Le Musée: Musée d’Orsay

Published Tuesday, 25 October 2011 by Sydney Sunny

On the 8th of October, I went with a friend, Vasilisa, to the Musée d’Orsay. In my opinon, the museum is the second most important museum , behind the Musée du Louvre, in Paris, France.  Unlike the Louvre, the works of art are mostly impressionism or post impressionism. Impressionism was not highly regarded during its time period and was never recieved when displaied at “le Grand Salon”. The bold paint strokes, bright colors, playful light, and different angles was fresh and exciting at the time.  We may look at is as old fashion and quite conservative in or age of contemporary pop art.  But at the time, it was very ‘off the wall’.  The critics described the works to be unfinished sketches, an impression. The artist took the name “impressionist”.

Musee d'Orsay in BtSSB skirt

Some of my favorite famous artist of the impressionism movement were: Manet, Monet, Degas, Roden, and Van Gogh (there are so many!). Each were in Paris, France at one point in their artist careers. I not only have a passion for the art these men’s and women’s art work but for their courage. They went against the grain and took their critics with a straight face. They continued their studies and works. These people created wonderful pieces of art which were not fully appreciated till later -not later in their lives, but later in the next century.

Édouard Manet's "The Luncheon on the Grass"

 

Van Gogh's "L'église d'Auvers-sur-Oise"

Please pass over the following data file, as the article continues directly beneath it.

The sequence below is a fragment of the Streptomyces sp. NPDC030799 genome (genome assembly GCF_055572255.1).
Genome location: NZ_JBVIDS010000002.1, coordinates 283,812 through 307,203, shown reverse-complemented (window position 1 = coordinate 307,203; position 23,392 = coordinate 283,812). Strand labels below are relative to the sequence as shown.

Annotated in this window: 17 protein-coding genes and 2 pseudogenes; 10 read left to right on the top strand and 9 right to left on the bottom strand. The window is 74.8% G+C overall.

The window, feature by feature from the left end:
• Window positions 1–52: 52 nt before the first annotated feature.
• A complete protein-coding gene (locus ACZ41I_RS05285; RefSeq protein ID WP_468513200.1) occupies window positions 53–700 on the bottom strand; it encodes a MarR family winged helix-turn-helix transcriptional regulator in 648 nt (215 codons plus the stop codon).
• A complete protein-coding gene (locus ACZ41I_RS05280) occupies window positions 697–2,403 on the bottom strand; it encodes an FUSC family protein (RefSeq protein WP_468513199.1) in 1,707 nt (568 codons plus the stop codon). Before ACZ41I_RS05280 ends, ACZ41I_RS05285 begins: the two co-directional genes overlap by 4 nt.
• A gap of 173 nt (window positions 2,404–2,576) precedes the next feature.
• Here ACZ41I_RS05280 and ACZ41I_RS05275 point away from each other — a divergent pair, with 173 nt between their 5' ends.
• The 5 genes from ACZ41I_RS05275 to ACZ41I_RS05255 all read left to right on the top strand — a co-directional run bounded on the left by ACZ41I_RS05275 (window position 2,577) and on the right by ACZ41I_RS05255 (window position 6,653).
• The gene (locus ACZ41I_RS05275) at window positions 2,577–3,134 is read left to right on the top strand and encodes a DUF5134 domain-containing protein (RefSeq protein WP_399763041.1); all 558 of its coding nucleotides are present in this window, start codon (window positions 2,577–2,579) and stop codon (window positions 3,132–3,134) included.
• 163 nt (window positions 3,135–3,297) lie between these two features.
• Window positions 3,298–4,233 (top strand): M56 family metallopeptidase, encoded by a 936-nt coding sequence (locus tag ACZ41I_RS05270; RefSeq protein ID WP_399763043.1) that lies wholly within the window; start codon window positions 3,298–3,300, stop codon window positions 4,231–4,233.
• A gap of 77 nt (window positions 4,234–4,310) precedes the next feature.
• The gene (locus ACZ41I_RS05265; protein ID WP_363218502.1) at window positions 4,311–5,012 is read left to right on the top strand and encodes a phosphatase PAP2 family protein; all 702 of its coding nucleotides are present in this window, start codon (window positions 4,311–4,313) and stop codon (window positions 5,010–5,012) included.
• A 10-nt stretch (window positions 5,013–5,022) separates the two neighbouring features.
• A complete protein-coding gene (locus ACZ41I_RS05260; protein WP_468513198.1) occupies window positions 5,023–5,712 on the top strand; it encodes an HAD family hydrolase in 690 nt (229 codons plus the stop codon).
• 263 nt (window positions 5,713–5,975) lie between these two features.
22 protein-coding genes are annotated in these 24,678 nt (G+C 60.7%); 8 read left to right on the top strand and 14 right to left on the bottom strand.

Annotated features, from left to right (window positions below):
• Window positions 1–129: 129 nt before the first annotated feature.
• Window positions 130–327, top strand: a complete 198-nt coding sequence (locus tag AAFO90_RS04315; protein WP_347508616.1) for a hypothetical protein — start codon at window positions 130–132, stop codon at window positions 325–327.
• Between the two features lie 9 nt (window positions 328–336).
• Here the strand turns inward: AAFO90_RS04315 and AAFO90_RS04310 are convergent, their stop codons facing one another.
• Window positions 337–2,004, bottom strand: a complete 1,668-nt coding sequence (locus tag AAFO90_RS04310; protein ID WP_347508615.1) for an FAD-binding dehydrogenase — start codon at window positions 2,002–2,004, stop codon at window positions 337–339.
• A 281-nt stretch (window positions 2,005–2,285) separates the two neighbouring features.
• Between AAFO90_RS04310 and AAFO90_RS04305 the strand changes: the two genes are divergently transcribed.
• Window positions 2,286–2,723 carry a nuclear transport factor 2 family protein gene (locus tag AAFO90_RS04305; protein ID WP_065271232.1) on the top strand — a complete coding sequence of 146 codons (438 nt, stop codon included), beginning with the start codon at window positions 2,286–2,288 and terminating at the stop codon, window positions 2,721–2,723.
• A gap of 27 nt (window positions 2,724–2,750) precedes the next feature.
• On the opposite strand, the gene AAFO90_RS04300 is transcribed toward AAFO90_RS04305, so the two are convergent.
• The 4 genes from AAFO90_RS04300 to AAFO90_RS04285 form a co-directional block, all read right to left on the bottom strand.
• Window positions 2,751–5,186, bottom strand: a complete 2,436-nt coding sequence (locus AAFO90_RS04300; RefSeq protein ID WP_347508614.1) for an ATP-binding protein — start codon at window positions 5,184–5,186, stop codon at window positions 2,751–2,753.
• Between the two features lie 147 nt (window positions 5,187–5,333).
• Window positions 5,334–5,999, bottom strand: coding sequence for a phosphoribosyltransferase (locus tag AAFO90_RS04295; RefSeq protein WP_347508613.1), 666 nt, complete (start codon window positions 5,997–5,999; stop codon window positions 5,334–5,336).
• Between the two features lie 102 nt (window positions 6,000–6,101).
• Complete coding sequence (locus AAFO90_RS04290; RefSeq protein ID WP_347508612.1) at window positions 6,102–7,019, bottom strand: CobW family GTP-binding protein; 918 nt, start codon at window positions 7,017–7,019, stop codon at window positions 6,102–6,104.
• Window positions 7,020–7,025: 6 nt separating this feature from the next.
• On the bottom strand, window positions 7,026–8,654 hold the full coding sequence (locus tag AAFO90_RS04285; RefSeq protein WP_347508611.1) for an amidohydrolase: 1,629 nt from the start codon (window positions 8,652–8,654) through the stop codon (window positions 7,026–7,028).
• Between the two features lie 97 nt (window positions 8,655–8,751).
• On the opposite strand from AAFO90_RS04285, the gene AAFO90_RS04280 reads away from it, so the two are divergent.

Vincent Van Gogh's "L'église d'Auvers-sur-Oise"

Thus, ironicly, the Louvre sits with more classical arts on one side of the river, and the Musée d’Orsay sits on the opposite bank. When I went to the Musée Orsay (M ‘O), parts were closed off for reconstructions. I was not upset because I can always come again (free), but the grand paintings I wanted to see were not in public viewing area, and most of the paintings were impressionism. However, a large number of post-impressionism and art nouveau (another favorite) were avalable for viewing. It was a small disappointing.

Beauté, Morale et Volupté

I was quite happy to see a wonderful exhibition called “Beauté, Morale et Volupté” (“Beauty, Morals and Voluptuousness”) was a great find in the M ‘O! The exhibit is from the Victorian And Albert Museum in London, England which was called “The Cult of Beauty”. The exhitition is about the Aesthetes Movement (1860-1900). There was paintings, pottery, furniture, clothing, photo, and, even, iron gates.
The exhibit would be a wonderful place for a lolita meet-up before tea!

 

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